The stress of moving into a nursing home is great — and it’s compounded by the loss of freedom, dignity and privacy.
Adding to the anxiety is the fact that people moving to an elder care facility often have no choice. They may no longer be able to care for themselves without risking injury.
Family members should become advocates and observe their loved one’s care and living conditions. Concerns should be discussed with the staff. And be aware that federal laws and various state laws provide nursing home residents with specific rights. For example, under the Nursing Home Reform Act, a number of protections are present, including:
Privacy and Confidentiality:
Residents can keep and use personal belongings and property as long as the items don’t interfere with the rights, health, or safety of others.
Married couples can share a room if both spouses reside in the same facility.
Confidential medical and personal records must be made available. Residents have the right to review their medical records within 24 hours of making a request, and staff members must ask permission to release personal records to others.
Residents are allowed privacy in their rooms and during medical treatments. Privacy should also be available during telephone calls, visits and meetings with other residents. Mail should be received unopened. Residents have the right to see family members, a resident advocate, a physician, service providers, or representatives of the state or federal government.
Residents can plan their own daily activities, wear their own clothes, and participate in social, religious, and community activities that do not interfere with the rights of other residents.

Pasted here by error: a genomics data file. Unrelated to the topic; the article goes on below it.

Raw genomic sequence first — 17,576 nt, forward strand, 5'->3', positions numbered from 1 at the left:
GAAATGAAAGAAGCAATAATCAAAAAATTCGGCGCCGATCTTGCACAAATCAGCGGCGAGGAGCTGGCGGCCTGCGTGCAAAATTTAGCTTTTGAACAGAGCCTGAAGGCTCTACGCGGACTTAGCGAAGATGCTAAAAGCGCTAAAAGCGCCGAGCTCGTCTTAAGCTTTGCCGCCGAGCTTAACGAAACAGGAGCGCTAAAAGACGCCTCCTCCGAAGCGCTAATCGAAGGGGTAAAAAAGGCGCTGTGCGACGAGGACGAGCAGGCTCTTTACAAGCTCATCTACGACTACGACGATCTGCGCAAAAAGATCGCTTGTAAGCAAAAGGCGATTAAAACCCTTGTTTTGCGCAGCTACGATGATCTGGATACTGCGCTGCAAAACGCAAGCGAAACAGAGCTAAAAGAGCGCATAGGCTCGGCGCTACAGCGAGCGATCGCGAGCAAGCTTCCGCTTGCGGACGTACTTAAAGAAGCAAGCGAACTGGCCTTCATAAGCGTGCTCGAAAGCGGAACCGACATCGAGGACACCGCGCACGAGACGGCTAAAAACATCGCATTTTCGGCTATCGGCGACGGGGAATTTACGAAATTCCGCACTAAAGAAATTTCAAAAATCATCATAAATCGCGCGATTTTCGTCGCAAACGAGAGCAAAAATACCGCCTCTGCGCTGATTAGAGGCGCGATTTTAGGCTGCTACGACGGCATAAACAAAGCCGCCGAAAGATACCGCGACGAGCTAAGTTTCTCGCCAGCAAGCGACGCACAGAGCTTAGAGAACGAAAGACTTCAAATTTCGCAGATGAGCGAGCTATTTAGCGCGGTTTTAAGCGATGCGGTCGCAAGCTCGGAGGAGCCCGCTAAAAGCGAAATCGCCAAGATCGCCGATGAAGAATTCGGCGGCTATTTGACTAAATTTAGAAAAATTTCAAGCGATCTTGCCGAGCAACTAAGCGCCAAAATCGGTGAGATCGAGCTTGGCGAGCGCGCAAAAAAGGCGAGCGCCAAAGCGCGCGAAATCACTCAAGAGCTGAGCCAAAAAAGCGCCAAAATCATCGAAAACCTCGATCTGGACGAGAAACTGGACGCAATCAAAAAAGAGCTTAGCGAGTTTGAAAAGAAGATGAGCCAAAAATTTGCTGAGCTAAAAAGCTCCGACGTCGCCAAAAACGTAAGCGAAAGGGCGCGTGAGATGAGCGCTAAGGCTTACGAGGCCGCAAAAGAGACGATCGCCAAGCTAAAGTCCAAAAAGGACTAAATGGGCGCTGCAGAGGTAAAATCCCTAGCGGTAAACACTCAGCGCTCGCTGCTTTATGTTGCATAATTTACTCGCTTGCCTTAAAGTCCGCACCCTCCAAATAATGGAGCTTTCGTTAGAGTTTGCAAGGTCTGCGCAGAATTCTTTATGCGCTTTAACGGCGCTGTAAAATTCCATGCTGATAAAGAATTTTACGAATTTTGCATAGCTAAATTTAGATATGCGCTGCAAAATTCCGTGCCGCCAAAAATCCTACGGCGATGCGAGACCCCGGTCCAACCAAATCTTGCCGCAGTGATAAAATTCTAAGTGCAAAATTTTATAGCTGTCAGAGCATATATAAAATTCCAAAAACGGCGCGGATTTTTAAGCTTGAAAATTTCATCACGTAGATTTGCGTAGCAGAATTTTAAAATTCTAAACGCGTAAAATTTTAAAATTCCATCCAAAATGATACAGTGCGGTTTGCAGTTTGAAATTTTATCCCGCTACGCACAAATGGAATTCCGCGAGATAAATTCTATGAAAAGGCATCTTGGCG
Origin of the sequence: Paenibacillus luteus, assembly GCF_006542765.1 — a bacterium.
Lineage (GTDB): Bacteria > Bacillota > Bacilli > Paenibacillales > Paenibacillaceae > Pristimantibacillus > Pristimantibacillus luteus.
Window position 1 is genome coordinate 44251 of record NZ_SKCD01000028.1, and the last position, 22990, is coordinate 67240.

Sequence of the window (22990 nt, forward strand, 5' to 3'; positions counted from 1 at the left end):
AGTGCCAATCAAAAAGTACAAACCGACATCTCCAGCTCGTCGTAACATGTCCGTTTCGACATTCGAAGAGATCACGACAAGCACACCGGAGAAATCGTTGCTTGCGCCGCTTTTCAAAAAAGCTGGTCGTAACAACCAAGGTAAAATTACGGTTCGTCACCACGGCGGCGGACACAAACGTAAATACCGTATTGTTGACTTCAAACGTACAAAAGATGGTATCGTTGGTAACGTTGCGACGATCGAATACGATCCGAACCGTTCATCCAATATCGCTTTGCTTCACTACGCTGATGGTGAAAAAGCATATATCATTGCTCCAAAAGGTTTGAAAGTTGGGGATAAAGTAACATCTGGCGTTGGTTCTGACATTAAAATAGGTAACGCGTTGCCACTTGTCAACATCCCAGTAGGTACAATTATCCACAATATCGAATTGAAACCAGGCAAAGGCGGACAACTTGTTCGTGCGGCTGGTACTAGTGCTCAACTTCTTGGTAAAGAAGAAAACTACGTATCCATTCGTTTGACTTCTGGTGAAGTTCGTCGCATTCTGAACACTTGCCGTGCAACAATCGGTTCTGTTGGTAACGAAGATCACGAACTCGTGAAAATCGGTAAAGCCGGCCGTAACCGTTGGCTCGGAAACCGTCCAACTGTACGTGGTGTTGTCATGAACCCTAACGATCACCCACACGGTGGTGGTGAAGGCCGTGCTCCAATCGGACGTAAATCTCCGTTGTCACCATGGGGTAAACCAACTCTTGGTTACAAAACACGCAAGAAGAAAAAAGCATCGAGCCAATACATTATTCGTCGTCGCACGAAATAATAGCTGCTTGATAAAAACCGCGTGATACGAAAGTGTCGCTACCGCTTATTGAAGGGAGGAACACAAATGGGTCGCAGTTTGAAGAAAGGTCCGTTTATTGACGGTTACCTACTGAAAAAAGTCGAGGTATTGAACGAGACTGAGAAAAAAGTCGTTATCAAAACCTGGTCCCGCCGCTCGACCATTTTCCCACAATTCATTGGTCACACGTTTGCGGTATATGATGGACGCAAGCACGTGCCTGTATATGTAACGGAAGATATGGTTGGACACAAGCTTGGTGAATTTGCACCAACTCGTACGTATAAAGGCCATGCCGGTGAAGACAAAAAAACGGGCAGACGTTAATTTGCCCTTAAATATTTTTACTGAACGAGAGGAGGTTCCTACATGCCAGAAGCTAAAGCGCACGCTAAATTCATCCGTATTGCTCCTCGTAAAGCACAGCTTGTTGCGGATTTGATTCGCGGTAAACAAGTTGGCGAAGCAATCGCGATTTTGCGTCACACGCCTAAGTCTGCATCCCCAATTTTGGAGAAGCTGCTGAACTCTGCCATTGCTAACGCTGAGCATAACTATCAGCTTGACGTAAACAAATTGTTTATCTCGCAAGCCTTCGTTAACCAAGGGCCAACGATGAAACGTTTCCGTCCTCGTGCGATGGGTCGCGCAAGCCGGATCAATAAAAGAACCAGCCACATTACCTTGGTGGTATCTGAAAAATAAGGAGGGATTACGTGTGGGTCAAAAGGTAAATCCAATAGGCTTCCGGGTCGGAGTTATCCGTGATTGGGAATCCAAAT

Medications and treatments can be refused. Residents have the right to see their own doctors and must be informed about their conditions and medications.
Equal access to quality care must be provided, regardless of whether residents pay privately or receive Medicare or Medicaid benefits.
Residents can ask a nursing home to handle personal funds, but the facility must follow state and federal recordkeeping requirements. However, residents also have the right to manage their own finances unless a guardian or conservator has been appointed.
Notice must be received before a resident’s room or roommate is changed.
Residents can refuse transfer to another room if the purpose is to move from a Medicare bed to a Medicaid bed, or vice versa. When it comes to a discharge or move for other reasons, such action must be necessary for the person’s welfare; required to protect other residents; or appropriate because care is no longer needed. A move or discharge can also be made because a resident failed to pay bills or the facility is closing.
Residents must be protected from physical and mental abuse, neglect, mistreatment and misappropriation of their property. They must be allowed to stay with other residents and remain free from physical or chemical restraints except in emergencies.
Complaints about care or treatment must be allowed without punishment.
Residents must be informed about their rights. The facility must provide a written statement of rights if asked. The facility must investigate all claims of violations and report the results of the investigation to authorities if warranted. There must be a quick resolution of grievances.